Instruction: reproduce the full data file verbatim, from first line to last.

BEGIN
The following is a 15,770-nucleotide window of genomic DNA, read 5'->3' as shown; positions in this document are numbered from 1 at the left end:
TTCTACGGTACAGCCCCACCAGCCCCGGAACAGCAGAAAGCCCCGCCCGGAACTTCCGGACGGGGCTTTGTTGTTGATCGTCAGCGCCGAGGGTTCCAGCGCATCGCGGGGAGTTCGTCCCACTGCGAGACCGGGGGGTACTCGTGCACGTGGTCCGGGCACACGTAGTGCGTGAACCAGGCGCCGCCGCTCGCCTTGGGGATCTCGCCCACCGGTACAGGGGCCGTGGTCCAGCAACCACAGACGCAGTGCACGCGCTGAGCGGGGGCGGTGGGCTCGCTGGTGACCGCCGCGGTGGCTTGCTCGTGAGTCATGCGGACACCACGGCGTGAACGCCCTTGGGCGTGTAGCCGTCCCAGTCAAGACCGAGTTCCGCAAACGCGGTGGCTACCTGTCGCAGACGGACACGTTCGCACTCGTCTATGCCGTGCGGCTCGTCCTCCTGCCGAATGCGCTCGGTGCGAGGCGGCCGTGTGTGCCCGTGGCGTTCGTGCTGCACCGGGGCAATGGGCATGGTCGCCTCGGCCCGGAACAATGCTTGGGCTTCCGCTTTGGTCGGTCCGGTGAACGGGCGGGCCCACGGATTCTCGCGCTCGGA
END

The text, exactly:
The following is a 15,770-nucleotide window of genomic DNA, read 5'->3' as shown; positions in this document are numbered from 1 at the left end:
TTCTACGGTACAGCCCCACCAGCCCCGGAACAGCAGAAAGCCCCGCCCGGAACTTCCGGACGGGGCTTTGTTGTTGATCGTCAGCGCCGAGGGTTCCAGCGCATCGCGGGGAGTTCGTCCCACTGCGAGACCGGGGGGTACTCGTGCACGTGGTCCGGGCACACGTAGTGCGTGAACCAGGCGCCGCCGCTCGCCTTGGGGATCTCGCCCACCGGTACAGGGGCCGTGGTCCAGCAACCACAGACGCAGTGCACGCGCTGAGCGGGGGCGGTGGGCTCGCTGGTGACCGCCGCGGTGGCTTGCTCGTGAGTCATGCGGACACCACGGCGTGAACGCCCTTGGGCGTGTAGCCGTCCCAGTCAAGACCGAGTTCCGCAAACGCGGTGGCTACCTGTCGCAGACGGACACGTTCGCACTCGTCTATGCCGTGCGGCTCGTCCTCCTGCCGAATGCGCTCGGTGCGAGGCGGCCGTGTGTGCCCGTGGCGTTCGTGCTGCACCGGGGCAATGGGCATGGTCGCCTCGGCCCGGAACAATGCTTGGGCTTCCGCTTTGGTCGGTCCGGTGAACGGGCGGGCCCACGGATTCTCGCGCTCGGA